Does this matter? Yes. From the company’s perspective, the value of the points is a liability. The consumer can call on the points at any time and the company must be able to make good on the conversion into goods and services either out of its own inventory or by procuring those goods or services for the consumer. Points providers carry this liability on their books. Customers may stop purchasing goods and services but may hold onto their stockpile of points. So, the liability remains. Moreover, in some jurisdictions (although likely not in Canada) there have been concerns that these points could be considered unclaimed property, which could require organizations to make special efforts to locate the individual and ultimately remit the value of the property to the government.

No-expiry laws

To address the problem of the ever-increasing liability on their books and to overcome the intrinsic value of stockpiling and motivate consumers to use the points, some companies took to the practice of creating expiry dates for points. This triggered a consumer backlash – no doubt because these points had acquired a psychological value in and of themselves. Perhaps inevitably, the result was Canadian consumer protection legislation prohibiting the expiry of loyalty program points.

Ontario led the charge in 2017 to create a special consumer protection regime for consumers who participate in points programs. The provisions addressing loyalty point programs in the Consumer Protection Act, 2002 (Ontario) and the accompanying regulations prevent loyalty program providers form setting an expiry-date for reward points. Quebec is also in the process of amending the Regulation respecting the application of the Consumer Protection Act (Quebec) for the same purpose.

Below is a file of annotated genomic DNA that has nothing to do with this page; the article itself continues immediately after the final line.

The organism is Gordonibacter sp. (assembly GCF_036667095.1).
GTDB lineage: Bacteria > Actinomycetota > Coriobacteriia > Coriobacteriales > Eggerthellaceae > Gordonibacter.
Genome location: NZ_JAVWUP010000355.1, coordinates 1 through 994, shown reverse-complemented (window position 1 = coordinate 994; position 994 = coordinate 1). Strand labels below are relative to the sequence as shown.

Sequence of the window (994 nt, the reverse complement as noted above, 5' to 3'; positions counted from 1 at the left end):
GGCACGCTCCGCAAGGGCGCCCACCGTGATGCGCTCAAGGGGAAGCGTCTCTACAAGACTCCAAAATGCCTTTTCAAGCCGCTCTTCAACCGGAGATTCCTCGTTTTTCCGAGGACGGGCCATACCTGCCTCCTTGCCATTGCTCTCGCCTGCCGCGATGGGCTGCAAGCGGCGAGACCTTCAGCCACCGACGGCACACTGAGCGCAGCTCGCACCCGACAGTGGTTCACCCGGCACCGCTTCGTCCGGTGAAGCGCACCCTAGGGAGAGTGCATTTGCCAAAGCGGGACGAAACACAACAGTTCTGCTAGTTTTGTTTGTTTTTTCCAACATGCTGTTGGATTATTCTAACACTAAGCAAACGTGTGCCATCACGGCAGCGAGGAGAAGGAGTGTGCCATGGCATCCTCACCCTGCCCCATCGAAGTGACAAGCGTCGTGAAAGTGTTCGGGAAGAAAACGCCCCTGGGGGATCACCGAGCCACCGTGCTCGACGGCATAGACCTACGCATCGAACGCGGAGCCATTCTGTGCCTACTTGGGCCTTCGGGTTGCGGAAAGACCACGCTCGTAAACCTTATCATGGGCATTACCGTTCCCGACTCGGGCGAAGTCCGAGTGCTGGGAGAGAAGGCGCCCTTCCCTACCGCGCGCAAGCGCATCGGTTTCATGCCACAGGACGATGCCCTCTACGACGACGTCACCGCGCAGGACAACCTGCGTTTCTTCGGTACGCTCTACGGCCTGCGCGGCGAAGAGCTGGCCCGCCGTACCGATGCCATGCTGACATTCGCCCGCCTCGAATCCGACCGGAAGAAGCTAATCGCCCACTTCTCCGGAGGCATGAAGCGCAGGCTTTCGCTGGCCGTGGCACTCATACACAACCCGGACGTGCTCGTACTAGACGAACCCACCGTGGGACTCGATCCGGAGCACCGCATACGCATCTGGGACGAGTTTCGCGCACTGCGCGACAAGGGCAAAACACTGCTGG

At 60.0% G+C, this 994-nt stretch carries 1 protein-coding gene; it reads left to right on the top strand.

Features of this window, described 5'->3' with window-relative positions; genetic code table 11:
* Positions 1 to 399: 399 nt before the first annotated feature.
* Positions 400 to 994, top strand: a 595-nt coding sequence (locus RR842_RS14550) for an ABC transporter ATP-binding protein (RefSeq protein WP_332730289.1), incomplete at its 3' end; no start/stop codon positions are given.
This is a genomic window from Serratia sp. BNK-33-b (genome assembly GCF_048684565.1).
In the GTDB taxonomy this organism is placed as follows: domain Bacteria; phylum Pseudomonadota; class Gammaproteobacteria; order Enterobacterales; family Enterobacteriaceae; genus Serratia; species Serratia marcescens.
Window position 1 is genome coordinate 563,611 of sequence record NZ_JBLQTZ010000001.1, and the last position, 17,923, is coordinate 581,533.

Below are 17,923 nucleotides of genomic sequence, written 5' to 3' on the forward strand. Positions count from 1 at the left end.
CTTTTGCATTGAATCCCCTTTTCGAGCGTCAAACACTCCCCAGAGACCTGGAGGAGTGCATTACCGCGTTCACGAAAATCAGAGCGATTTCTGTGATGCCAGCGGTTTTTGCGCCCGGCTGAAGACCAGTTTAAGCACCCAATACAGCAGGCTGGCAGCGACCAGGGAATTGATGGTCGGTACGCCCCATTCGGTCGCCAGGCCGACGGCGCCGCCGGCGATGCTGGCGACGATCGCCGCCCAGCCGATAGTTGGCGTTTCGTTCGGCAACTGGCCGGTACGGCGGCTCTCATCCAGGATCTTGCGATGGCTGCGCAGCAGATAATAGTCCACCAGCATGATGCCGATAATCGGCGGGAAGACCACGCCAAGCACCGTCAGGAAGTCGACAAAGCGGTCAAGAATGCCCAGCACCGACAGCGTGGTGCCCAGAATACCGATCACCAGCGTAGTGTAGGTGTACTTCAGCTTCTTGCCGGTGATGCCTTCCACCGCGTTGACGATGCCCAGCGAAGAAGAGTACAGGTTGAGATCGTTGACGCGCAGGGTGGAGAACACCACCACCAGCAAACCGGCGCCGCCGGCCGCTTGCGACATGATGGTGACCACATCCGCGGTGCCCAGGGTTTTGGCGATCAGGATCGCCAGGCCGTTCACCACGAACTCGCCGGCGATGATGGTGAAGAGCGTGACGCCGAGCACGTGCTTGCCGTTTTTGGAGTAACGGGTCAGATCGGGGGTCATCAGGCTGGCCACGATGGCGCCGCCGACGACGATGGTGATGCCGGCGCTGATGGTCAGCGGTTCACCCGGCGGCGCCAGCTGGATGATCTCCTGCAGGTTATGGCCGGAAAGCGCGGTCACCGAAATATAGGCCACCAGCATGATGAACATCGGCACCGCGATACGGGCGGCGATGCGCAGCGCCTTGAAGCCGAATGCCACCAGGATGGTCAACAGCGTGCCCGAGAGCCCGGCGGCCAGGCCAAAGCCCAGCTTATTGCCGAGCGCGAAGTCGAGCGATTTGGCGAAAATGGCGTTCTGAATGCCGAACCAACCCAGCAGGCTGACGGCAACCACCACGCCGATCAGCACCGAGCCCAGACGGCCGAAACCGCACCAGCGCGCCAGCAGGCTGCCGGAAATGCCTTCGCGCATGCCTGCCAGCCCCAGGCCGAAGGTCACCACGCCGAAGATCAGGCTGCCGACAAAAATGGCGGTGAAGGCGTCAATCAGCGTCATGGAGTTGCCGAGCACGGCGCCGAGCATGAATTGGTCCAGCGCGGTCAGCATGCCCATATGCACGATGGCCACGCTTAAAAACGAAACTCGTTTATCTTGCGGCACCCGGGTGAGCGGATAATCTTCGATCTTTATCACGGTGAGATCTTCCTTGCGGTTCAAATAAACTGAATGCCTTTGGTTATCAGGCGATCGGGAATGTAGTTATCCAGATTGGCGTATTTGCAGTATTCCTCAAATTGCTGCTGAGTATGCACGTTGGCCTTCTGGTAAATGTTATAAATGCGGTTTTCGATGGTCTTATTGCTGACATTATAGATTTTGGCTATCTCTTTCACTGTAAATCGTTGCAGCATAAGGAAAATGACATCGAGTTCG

There are exceptions in both provinces to the no-expiry rule. For example, in both provinces points can expire if they can only be used to purchase goods and services of less than $50 in value. Similarly, points can expire if the account is dormant for a specified time-period. In Quebec, that time-period cannot be less than a year and the consumer must be given notice no less than 30 days and no more than 60 days before the points expire. There are also other exceptions and points program providers should seek legal advice on the most advantageous and legally compliant program structure.

Moving beyond linear points

These laws probably come a bit late in the development loyalty programs and, if anything, they will probably accelerate a shift away from simple linear points programs to benefits-based programs. Of course, there is still an important place for linear points programs and the law will not affect programs with low-value rewards. However, some research suggests that consumers want “benefits” or “status”. Yes, points are nice, but they want to get to the front of the line; they want experiences or service not available to others; they want value added services; and they want access to special promotions. These types of earned benefits do not fall within the points provisions of the consumer protection laws discussed above. Certainly, there are still consumer protections laws that apply (and marketers would do well to seek legal advice). However, these types of benefits programs are not subject to the points laws in Ontario and Quebec.